Upgrades

I use Macs for most of my computation needs these days. I started using them because I needed a Unix laptop (after having a Linux laptop for a few years) and my experience has been that the hardware has been pretty bombproof*: my kids are still using the Mac I bought ten years ago, and my wife’s machine isn’t much newer. Managing Macs is less onerous than my experience has ever been with Windows, and less panicky than my experiences with Linux**.

They last.

But they do sometimes need software upgrading.

All of our machines complain if we want to install recent applications that the OS version is too old. The concern with an upgrade is that we may not be able to run the tools we like on newer versions of OS X***.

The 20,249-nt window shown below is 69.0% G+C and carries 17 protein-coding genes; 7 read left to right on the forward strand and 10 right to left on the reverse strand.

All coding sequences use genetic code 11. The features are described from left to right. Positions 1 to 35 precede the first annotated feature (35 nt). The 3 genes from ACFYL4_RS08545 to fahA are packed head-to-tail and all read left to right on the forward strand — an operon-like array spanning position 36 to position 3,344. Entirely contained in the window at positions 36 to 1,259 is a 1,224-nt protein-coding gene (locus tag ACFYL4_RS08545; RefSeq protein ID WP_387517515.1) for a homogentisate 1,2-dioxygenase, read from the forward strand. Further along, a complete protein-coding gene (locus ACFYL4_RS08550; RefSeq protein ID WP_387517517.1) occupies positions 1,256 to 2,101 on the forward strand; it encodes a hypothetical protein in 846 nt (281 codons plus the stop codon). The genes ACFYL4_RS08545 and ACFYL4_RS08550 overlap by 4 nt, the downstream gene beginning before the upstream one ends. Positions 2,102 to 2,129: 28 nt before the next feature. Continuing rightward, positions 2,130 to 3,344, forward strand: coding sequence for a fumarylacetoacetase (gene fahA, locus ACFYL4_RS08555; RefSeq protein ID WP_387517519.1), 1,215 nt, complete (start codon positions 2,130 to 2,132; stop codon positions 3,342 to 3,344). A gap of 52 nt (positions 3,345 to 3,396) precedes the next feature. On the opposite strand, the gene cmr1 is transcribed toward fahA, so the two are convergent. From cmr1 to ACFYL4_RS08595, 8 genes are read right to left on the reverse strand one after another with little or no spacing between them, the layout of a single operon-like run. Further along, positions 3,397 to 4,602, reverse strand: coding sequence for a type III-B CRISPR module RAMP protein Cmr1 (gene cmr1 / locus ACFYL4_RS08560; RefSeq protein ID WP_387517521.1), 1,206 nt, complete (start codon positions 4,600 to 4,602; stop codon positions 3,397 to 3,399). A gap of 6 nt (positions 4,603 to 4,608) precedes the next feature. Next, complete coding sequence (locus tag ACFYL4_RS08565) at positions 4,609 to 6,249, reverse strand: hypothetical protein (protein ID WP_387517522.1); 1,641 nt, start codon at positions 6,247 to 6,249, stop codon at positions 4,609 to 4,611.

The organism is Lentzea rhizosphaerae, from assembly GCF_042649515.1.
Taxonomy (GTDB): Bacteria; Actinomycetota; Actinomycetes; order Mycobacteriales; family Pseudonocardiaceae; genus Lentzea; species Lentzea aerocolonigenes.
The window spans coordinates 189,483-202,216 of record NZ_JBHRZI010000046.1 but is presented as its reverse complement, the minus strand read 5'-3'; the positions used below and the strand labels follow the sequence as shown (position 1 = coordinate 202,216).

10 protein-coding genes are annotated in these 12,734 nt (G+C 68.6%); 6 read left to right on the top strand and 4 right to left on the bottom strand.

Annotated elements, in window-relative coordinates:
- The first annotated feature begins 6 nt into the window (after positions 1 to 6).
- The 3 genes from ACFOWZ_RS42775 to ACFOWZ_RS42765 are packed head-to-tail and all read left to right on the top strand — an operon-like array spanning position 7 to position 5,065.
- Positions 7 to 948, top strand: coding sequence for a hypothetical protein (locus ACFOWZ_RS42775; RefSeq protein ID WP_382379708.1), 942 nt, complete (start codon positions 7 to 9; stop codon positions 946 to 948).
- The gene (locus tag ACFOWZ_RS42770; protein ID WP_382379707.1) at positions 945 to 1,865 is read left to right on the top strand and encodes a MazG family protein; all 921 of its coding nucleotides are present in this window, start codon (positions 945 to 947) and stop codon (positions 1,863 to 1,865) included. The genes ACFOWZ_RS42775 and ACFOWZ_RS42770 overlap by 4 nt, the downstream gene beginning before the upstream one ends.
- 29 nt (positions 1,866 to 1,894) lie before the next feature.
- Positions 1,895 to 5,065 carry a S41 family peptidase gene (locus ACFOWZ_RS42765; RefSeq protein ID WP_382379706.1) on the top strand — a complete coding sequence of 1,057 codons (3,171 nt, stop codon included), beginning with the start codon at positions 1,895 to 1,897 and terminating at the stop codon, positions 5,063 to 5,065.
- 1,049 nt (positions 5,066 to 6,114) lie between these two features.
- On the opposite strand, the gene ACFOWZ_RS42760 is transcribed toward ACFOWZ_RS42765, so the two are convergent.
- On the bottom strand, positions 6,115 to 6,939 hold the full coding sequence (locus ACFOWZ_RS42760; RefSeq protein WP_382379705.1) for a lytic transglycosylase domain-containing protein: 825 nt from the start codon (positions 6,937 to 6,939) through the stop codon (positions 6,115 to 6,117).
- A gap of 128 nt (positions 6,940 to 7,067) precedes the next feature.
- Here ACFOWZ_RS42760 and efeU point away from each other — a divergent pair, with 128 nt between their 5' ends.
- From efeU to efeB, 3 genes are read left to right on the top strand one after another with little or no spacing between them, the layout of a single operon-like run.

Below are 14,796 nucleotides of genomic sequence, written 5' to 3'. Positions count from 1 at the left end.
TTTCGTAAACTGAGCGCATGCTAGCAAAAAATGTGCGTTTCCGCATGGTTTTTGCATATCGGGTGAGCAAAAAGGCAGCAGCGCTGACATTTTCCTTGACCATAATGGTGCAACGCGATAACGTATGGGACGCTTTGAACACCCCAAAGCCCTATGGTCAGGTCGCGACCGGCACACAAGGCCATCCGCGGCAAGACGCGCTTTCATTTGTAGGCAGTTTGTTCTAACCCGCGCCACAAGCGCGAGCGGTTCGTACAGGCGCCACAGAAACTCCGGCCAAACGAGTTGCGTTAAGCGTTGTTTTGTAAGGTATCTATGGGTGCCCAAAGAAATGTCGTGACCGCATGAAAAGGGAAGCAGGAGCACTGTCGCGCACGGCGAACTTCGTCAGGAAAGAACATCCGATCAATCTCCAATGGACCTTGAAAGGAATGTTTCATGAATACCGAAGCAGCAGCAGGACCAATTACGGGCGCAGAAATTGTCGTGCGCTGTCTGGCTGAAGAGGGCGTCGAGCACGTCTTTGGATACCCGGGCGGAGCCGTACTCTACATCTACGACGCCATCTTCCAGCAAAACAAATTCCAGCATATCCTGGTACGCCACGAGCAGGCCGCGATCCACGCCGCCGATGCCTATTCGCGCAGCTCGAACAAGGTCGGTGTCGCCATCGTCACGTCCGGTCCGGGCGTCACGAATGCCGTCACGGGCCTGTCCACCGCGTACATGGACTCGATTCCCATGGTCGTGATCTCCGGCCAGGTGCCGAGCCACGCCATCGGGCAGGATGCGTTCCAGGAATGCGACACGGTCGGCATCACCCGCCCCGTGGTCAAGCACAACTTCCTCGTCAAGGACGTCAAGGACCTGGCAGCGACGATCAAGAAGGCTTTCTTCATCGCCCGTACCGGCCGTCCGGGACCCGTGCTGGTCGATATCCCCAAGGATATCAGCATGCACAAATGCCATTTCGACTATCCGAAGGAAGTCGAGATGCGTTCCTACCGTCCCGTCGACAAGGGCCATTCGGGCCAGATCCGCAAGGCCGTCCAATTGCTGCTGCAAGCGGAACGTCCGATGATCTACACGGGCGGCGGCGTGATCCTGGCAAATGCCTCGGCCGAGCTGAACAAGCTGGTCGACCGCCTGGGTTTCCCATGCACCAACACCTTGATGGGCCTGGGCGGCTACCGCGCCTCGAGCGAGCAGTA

So today’s project is to upgrade my machine to a more recent version of the OS and then install the applications my wife wants to make sure they still work.

… or to provide a firm signal that it’s time to find another tool to use.

33 minutes remaining, it says. Time to find some more displacement activity.

[*] apart from a lemon of an iBook which had its entire guts replaced three times before getting a replacement. Which, to be fair, Apple did not cavil about.

[**] I love Linux because I am technical, but I am also too lazy to maintain a system to the standards I want to uphold.

[***] this is a weird echo of concerns I hear constantly at my day job also, which is a reminder that people use tools rather than the other way around.

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